Saturday, November 14, 2009

the Everyday as Artifact - 'Motel of the Mysteries'

"In 1985 a cataclysmic coincidence of previously unknown proportion extinguished virtually all forms of life on the North American Continent.
" In spite of the number of significant clues, however, the picture of these fascinating people (the 'Yanks' of the Usa)remained disturbingly incomplete until forty years ago (4022), when Howard Carsons startling discovery at the Motel of the Mysteries.
" The mysterious burial customs of the late twentieth-century North American were finally (and as it turned out, magnificently) to be revealed."

All from 'Motel of the Mysteries' by David Macaulay

Long time readers here know that the way surviving artifacts can (or can not) define the past is of great interest to me. (see an earlier article "Aunt Martha's and Damthings")

'Motel of the Mysteries' is both insightful - and delightful. Macaulay takes a world with which we are familiar (the strip-mall motel of the late 1970's), and transposes it through the imagined viewpoint of future civilization (still much like Victorian England). The presentation is as an exhibit catalogue, complete with background on the 'find', short 'interpretations' of the featured 'artifacts' and even details on the available 'replicas and reproductions' from the gift shop.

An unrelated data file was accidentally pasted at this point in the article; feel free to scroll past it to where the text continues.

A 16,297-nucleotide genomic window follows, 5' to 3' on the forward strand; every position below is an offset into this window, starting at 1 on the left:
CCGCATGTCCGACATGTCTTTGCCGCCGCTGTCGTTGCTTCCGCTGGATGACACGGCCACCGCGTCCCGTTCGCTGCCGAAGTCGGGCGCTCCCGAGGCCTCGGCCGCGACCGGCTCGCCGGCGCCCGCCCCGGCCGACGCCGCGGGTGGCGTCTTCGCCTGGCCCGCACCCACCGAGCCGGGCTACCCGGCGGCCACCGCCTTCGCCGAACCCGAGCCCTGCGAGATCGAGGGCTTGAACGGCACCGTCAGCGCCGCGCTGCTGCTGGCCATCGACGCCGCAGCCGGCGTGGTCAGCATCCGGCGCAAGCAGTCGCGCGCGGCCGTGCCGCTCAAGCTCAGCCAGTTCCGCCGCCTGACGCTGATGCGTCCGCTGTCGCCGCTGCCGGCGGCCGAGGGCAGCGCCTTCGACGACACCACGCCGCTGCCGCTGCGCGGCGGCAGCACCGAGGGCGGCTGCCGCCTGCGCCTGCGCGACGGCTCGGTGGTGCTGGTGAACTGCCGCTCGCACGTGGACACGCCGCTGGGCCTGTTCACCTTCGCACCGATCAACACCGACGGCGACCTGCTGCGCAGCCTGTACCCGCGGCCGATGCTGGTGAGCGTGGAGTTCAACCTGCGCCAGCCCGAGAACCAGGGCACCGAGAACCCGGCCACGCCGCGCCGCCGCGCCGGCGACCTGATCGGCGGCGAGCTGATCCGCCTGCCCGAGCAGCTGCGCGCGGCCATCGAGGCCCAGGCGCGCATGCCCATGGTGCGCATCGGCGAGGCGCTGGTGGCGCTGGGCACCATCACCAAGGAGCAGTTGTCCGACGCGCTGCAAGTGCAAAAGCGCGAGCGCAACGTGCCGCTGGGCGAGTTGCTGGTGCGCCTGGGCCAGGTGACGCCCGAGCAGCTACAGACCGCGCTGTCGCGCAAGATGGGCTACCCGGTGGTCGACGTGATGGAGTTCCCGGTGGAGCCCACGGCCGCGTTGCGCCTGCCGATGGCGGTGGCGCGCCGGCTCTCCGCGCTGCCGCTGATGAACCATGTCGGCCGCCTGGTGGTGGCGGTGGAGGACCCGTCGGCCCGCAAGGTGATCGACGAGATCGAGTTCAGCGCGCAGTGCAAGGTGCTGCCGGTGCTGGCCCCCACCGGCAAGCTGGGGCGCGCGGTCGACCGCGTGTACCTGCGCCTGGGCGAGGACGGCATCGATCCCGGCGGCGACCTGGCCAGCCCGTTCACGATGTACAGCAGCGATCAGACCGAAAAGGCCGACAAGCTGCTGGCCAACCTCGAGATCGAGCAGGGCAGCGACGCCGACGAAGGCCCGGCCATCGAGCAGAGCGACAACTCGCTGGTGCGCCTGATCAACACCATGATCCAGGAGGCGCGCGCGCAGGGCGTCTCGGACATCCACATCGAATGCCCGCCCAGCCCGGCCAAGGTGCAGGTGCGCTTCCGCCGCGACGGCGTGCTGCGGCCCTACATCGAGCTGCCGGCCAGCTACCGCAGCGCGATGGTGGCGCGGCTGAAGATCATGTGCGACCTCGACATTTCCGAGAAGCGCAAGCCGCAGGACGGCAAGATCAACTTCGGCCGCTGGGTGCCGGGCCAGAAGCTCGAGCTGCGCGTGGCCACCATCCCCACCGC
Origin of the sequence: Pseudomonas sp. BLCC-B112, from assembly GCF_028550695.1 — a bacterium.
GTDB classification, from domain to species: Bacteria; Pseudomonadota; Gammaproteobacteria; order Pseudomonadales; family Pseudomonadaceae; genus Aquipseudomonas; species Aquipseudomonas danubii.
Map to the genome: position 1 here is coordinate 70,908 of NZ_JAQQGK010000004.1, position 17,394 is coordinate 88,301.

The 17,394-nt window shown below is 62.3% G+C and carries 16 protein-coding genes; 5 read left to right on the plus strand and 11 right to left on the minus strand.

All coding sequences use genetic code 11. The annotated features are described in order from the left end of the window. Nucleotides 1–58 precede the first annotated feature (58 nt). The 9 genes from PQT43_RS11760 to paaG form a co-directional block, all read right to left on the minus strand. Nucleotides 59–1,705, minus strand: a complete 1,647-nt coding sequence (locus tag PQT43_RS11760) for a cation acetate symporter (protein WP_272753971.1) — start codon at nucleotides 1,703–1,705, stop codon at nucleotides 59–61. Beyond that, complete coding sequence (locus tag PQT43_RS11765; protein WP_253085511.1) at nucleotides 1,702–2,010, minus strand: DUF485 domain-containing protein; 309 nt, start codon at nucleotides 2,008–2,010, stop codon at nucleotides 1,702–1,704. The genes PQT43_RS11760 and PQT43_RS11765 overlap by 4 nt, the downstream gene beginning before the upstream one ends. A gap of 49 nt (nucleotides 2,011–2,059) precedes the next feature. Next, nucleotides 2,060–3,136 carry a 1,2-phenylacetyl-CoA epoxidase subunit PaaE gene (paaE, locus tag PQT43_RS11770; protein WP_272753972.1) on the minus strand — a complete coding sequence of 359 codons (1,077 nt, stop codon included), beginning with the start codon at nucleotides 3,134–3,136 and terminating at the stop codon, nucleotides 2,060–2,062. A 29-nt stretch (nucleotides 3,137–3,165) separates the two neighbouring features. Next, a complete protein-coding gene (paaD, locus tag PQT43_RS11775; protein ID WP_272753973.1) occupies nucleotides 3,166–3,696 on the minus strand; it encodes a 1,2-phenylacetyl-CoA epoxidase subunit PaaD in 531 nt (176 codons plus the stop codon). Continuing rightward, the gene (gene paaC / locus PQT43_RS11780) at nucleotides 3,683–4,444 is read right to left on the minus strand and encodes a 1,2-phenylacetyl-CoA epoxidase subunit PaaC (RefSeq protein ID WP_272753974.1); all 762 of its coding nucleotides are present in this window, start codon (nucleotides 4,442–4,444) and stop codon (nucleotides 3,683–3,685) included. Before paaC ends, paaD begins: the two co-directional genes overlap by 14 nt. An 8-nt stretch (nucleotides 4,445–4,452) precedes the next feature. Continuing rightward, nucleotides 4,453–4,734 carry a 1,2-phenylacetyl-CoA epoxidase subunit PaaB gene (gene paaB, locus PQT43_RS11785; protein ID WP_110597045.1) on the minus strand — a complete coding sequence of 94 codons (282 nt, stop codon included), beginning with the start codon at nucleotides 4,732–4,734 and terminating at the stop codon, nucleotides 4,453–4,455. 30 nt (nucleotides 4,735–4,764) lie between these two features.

I had used the book as a text when I taught the 'Interpreting the Viking Age' college level course in 2000. It is a wonderful example of how our present day bias shapes our view of the past. Although admittedly this volume is primarily an entertaining read, it also certainly illustrates how misconceptions build on wild ass guesses to often create a vision of the past - that is just plain dead wrong.

The first book I had seen (back in the late 1970's) with this type of stance was called (something like) 'The Age of Aquarians'. As with 'Motel', this book was presented as a future exhibit catalogue, only this case (mis)interpreting objects common to the late 1960's. I never did have my own copy of that volume, and a fast web search this morning did not find any references to it. (??)

Curiously - in a case of Life Imitating Art, I did come across this article:
Former commune is site of archaeological dig
Too weird!

I certainly highly recommend that anyone seriously involved in living history, or museum work, acquire and read Macauly's 'Motel of the Mysteries'.

The single page scan from 'Motel of Mysteries' is used without permission in this review. Published by Houghton Mifflin Company, 1979 - ISBN 0-395-28425-2
The book is available from Amazon, Barnes & Noble, and direct from Houghton Mifflin.

1 comment:

Hayden said...

Thanks for this tip. I'll pick it up.


February 15 - May 15, 2012 : Supported by a Crafts Projects - Creation and Development Grant

COPYRIGHT NOTICE - All posted text and images @ Darrell Markewitz.
No duplication, in whole or in part, is permitted without the author's expressed written permission.
For a detailed copyright statement : go HERE